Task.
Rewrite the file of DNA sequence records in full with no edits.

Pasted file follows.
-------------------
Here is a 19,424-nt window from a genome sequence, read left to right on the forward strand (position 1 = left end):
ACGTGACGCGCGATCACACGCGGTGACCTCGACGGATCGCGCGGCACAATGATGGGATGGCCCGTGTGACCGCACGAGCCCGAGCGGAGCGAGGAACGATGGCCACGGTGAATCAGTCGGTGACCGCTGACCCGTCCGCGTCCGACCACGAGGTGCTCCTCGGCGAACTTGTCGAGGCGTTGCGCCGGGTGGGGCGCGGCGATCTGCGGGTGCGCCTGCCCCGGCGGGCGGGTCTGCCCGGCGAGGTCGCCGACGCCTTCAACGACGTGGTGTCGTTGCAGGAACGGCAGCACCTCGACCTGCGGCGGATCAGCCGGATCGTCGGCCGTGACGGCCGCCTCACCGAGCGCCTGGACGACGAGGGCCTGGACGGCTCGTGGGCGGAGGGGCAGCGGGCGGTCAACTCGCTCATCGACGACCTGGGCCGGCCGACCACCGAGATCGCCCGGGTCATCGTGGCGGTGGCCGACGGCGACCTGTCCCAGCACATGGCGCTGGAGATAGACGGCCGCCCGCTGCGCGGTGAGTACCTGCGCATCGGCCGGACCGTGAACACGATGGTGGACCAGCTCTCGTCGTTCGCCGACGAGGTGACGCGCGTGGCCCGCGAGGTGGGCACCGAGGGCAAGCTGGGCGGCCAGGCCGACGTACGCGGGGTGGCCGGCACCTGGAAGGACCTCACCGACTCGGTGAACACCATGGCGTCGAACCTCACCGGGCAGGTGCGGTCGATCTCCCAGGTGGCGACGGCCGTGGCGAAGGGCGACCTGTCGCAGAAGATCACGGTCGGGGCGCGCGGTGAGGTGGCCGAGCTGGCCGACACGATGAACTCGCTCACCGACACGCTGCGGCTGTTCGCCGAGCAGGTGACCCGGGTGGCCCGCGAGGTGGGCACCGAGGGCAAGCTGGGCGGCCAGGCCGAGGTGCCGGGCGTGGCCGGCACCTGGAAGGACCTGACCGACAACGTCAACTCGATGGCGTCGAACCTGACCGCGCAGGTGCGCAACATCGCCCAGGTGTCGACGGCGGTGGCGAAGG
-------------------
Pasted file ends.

Here is a 19,424-nt window from a genome sequence, read left to right on the forward strand (position 1 = left end):
ACGTGACGCGCGATCACACGCGGTGACCTCGACGGATCGCGCGGCACAATGATGGGATGGCCCGTGTGACCGCACGAGCCCGAGCGGAGCGAGGAACGATGGCCACGGTGAATCAGTCGGTGACCGCTGACCCGTCCGCGTCCGACCACGAGGTGCTCCTCGGCGAACTTGTCGAGGCGTTGCGCCGGGTGGGGCGCGGCGATCTGCGGGTGCGCCTGCCCCGGCGGGCGGGTCTGCCCGGCGAGGTCGCCGACGCCTTCAACGACGTGGTGTCGTTGCAGGAACGGCAGCACCTCGACCTGCGGCGGATCAGCCGGATCGTCGGCCGTGACGGCCGCCTCACCGAGCGCCTGGACGACGAGGGCCTGGACGGCTCGTGGGCGGAGGGGCAGCGGGCGGTCAACTCGCTCATCGACGACCTGGGCCGGCCGACCACCGAGATCGCCCGGGTCATCGTGGCGGTGGCCGACGGCGACCTGTCCCAGCACATGGCGCTGGAGATAGACGGCCGCCCGCTGCGCGGTGAGTACCTGCGCATCGGCCGGACCGTGAACACGATGGTGGACCAGCTCTCGTCGTTCGCCGACGAGGTGACGCGCGTGGCCCGCGAGGTGGGCACCGAGGGCAAGCTGGGCGGCCAGGCCGACGTACGCGGGGTGGCCGGCACCTGGAAGGACCTCACCGACTCGGTGAACACCATGGCGTCGAACCTCACCGGGCAGGTGCGGTCGATCTCCCAGGTGGCGACGGCCGTGGCGAAGGGCGACCTGTCGCAGAAGATCACGGTCGGGGCGCGCGGTGAGGTGGCCGAGCTGGCCGACACGATGAACTCGCTCACCGACACGCTGCGGCTGTTCGCCGAGCAGGTGACCCGGGTGGCCCGCGAGGTGGGCACCGAGGGCAAGCTGGGCGGCCAGGCCGAGGTGCCGGGCGTGGCCGGCACCTGGAAGGACCTGACCGACAACGTCAACTCGATGGCGTCGAACCTGACCGCGCAGGTGCGCAACATCGCCCAGGTGTCGACGGCGGTGGCGAAGG